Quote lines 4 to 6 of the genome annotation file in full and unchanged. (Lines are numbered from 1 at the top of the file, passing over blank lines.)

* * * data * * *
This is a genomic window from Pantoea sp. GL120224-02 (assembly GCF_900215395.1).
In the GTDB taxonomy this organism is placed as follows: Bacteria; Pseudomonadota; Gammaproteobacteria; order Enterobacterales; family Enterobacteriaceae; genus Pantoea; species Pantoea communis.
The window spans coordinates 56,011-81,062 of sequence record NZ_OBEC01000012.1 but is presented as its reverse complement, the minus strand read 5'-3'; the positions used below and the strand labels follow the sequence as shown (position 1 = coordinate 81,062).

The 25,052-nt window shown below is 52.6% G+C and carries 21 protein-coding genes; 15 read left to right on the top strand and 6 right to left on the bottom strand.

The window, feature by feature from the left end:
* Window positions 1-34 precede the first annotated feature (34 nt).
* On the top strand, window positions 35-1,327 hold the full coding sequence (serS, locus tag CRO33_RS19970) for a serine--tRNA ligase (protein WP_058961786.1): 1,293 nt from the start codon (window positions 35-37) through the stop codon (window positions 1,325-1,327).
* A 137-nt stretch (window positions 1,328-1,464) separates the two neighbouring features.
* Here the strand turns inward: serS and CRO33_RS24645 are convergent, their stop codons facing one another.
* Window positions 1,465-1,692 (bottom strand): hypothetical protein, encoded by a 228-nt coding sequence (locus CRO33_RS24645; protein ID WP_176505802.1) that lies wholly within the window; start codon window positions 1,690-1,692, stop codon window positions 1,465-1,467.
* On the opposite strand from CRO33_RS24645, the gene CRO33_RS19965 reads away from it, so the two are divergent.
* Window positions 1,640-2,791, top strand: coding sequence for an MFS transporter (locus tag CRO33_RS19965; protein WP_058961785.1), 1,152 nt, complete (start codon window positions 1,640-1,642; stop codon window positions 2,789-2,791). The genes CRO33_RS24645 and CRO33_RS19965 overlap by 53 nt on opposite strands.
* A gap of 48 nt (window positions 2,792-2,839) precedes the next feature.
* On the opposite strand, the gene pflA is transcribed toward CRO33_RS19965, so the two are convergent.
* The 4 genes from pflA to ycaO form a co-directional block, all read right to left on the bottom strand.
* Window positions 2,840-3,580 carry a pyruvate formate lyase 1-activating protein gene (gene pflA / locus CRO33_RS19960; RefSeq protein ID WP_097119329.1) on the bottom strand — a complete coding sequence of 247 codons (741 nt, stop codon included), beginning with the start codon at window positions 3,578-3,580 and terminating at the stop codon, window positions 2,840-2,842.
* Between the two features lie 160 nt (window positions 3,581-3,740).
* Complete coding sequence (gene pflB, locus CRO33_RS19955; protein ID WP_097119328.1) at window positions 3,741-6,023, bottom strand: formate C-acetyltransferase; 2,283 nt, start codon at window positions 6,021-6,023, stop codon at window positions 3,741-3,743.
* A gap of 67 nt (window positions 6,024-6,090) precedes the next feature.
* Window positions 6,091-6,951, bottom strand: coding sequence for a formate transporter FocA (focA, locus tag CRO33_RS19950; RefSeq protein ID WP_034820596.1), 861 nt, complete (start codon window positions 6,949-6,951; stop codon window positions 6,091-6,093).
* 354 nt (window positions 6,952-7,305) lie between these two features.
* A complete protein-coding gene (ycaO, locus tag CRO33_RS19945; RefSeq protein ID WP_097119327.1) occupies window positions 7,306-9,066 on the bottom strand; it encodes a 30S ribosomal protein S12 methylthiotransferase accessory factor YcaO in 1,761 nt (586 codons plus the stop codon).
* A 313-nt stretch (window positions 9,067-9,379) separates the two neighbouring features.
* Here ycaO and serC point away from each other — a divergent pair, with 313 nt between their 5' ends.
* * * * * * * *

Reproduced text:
The 25,052-nt window shown below is 52.6% G+C and carries 21 protein-coding genes; 15 read left to right on the top strand and 6 right to left on the bottom strand.

The window, feature by feature from the left end:
* Window positions 1-34 precede the first annotated feature (34 nt).